I’ve been doing a lot with short constructed writing response. Part of this is due to trainings I’m going to on Common Core for my district. The standards emphasize a written response that
sites the information from the text the question is based on. I’m not in love with the standards, but feel I can live with the upper-elementary level ones (mostly because as Tom Hoffman points out, it’s not like their worse than what was here before). I make no claims about their appropriateness for primary (the fact that NO early childhood educators or experts were included in their development is appalling), and high school (where the discussions of implementation have degenerated into a ridiculous metrics like “50% of text reading should be informational” — like you don’t get information from reading Moby Dick?).
I’ll be writing a post soon on the results of this exploration of writing I’ve been doing (two thumbs up, IMHO) for those who prefer action in the classroom to my gassing on about policy, etc. which I’ll continue to do in here in the remainder of this post.
Why am I doing this? Frankly, Common Core is a convenient excuse, and not my main reason. I love having students write. To make it manageable level of grading, I prefer the short answer for formative assessment (weekly – or thereabouts). I’m not doing this to prepare them for the “next generation” assessments coming to us in 2015, as I do not believe that the assessments or systems will be ready. I fully expect the assessment end of Common Core will implode under its own weight. My own proposal is that we move to teacher-based assessments, that (get ready for a shocking idea folks) teachers grade themselves. That would of course involve trusting us and treating educators as professionals, but I’m kind of radical that way. If SBAC does not oblige me by dying an untimely death, I’ll be happy to take action, and suggest it to others to help it on its way. Until then, I’m having my kids write…for me…for themselves…for their peers…and for their parents.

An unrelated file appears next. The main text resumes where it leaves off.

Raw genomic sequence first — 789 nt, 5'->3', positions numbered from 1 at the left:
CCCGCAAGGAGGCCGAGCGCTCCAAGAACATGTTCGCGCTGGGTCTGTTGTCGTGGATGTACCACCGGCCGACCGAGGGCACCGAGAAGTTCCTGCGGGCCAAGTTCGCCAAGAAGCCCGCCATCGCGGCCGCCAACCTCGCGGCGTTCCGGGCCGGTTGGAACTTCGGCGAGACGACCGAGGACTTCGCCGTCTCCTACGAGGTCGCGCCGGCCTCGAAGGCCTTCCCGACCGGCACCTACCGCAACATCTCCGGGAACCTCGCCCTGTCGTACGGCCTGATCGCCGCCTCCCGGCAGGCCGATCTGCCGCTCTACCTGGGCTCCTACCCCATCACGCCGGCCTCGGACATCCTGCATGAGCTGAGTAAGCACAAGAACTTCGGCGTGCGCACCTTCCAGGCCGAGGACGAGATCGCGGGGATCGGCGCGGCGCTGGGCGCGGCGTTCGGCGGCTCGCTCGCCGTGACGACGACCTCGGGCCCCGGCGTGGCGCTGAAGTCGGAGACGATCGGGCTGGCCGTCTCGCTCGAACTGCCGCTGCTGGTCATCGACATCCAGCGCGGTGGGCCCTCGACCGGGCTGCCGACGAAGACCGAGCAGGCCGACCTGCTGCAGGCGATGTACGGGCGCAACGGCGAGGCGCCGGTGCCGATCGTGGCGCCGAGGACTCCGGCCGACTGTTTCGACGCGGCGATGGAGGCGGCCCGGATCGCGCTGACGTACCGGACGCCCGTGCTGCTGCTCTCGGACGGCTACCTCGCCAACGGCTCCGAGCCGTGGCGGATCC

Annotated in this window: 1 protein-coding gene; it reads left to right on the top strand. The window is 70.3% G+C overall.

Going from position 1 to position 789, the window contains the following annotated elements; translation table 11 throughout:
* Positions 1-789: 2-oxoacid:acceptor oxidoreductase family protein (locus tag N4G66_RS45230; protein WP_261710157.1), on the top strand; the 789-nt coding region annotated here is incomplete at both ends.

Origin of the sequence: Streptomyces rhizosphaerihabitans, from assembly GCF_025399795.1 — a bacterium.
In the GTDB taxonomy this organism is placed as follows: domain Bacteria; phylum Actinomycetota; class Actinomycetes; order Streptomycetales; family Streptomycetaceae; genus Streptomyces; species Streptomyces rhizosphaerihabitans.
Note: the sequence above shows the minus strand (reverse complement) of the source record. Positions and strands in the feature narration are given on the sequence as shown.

Whether the standards survive is anyone’s guess, but I’m sure as the Sun is coming up over the Sierra Mountains to the east of me, that we will have new standards some time between now and the next 15 years. This is because that’s the life-cycle of these things, and to pretend that Common Core is immune, or has the educational equivalent of papal infallibility is just ridiculous. But not all who write comedy do with intention, and as I’ve pointed out before, Americans are master of irony of the unintentional variety (No Child Left Behind, Michelle Rhee naming her organization Students First, etc.) I’m picking and choosing what to use from Common Core in my classroom, and so far they’re letting me do this. Until that changes, I’m going to enjoy it. When it changes (as I’m sure it will), I’m prepared to raise holy heck. As my sister once advised, I’m keeping my expectations tiny, so I won’t be so whiny, and my options open.